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Study Says Postal Service Can Save $1.5B by Slowing Delivery

1 min read


Photo: Alexander Marks

The U.S. Postal Service could save as much as $1.5 billion per year if it relaxed service standards for both First Class and Priority Mail by one day, according to a new study.

The Postal Service’s inspector general contracted Christensen Associates, an economic analysis firm, to do the study.

The Postal Service currently guarantees, on average, delivery of First Class Mail within one to three days and Priority Mail within two to three days.

Christensen found that mailers stated a preference for service that is consistent, reliable and cost-effective with reasonable speed. Letter writing and bill payments have shifted to electronic communications, therefore the public may be less sensitive to relaxing speed standards, the report said.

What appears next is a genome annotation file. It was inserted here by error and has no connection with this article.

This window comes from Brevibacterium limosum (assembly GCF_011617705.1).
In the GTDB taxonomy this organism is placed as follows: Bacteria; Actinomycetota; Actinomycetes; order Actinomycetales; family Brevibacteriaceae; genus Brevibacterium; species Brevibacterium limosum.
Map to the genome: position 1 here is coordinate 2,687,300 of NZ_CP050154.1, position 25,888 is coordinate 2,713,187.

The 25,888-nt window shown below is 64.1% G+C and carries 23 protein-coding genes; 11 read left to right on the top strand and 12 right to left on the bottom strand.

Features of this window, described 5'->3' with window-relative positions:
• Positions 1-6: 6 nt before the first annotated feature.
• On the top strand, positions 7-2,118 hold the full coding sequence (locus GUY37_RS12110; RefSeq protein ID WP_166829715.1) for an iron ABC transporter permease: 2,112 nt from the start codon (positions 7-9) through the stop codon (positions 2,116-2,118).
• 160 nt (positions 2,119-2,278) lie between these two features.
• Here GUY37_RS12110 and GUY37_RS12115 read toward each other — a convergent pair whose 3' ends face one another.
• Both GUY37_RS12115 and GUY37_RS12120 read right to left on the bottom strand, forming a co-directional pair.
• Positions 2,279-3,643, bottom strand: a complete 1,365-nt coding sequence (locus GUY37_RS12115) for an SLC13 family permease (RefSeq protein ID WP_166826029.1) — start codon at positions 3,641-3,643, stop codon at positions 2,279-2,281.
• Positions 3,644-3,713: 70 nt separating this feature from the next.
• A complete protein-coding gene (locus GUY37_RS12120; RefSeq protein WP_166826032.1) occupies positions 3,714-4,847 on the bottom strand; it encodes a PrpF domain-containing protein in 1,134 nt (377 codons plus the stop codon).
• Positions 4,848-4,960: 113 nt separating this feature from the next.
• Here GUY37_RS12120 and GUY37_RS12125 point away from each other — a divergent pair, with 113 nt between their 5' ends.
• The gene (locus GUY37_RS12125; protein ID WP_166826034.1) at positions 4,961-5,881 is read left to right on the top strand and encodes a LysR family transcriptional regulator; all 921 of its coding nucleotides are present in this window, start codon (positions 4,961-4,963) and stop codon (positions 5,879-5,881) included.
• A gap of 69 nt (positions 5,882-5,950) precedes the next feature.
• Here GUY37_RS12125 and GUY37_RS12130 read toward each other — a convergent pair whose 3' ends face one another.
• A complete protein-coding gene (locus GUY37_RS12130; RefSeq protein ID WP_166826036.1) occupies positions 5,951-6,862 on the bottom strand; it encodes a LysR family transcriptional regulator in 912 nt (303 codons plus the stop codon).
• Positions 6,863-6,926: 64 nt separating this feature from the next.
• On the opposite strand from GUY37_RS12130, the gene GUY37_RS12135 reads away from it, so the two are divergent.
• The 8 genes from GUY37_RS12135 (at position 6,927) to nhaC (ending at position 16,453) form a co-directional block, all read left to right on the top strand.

“Some of the Postal Service’s largest business mailers have stated that they value consistency over speed and they would tolerate slightly slower service to save costs,” the report said.

The Washington Post reports Postal Service officials are expected to announce new delivery plans after Labor Day.

Postmaster General Patrick Donahoe has previously said the Postal Service could move to three-day-a-week delivery within 15 years.

Click here to read the full study.

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